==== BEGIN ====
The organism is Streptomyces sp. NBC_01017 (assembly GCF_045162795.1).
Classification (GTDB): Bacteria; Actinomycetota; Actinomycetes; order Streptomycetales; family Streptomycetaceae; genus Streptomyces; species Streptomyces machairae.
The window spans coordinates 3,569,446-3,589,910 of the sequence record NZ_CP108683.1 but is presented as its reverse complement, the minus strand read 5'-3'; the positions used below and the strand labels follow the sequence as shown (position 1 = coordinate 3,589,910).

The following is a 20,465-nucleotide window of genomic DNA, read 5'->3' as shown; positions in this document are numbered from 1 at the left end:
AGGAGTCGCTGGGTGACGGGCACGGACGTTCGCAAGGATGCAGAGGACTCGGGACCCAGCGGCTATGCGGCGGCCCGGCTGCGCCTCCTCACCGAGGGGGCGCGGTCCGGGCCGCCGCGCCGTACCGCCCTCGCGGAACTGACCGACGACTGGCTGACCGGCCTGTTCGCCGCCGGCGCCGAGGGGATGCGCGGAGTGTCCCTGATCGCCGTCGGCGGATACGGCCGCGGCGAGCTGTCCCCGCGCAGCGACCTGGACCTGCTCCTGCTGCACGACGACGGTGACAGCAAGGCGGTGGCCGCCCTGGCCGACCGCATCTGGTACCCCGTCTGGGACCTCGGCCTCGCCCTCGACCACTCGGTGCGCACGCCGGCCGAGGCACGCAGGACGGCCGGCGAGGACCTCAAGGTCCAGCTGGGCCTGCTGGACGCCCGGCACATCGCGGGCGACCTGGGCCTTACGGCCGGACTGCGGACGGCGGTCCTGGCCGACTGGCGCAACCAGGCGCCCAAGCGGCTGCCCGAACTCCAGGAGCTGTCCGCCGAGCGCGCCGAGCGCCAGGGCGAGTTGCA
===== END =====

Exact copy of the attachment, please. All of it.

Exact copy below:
The organism is Streptomyces sp. NBC_01017 (assembly GCF_045162795.1).
Classification (GTDB): Bacteria; Actinomycetota; Actinomycetes; order Streptomycetales; family Streptomycetaceae; genus Streptomyces; species Streptomyces machairae.
The window spans coordinates 3,569,446-3,589,910 of the sequence record NZ_CP108683.1 but is presented as its reverse complement, the minus strand read 5'-3'; the positions used below and the strand labels follow the sequence as shown (position 1 = coordinate 3,589,910).

The following is a 20,465-nucleotide window of genomic DNA, read 5'->3' as shown; positions in this document are numbered from 1 at the left end:
AGGAGTCGCTGGGTGACGGGCACGGACGTTCGCAAGGATGCAGAGGACTCGGGACCCAGCGGCTATGCGGCGGCCCGGCTGCGCCTCCTCACCGAGGGGGCGCGGTCCGGGCCGCCGCGCCGTACCGCCCTCGCGGAACTGACCGACGACTGGCTGACCGGCCTGTTCGCCGCCGGCGCCGAGGGGATGCGCGGAGTGTCCCTGATCGCCGTCGGCGGATACGGCCGCGGCGAGCTGTCCCCGCGCAGCGACCTGGACCTGCTCCTGCTGCACGACGACGGTGACAGCAAGGCGGTGGCCGCCCTGGCCGACCGCATCTGGTACCCCGTCTGGGACCTCGGCCTCGCCCTCGACCACTCGGTGCGCACGCCGGCCGAGGCACGCAGGACGGCCGGCGAGGACCTCAAGGTCCAGCTGGGCCTGCTGGACGCCCGGCACATCGCGGGCGACCTGGGCCTTACGGCCGGACTGCGGACGGCGGTCCTGGCCGACTGGCGCAACCAGGCGCCCAAGCGGCTGCCCGAACTCCAGGAGCTGTCCGCCGAGCGCGCCGAGCGCCAGGGCGAGTTGCA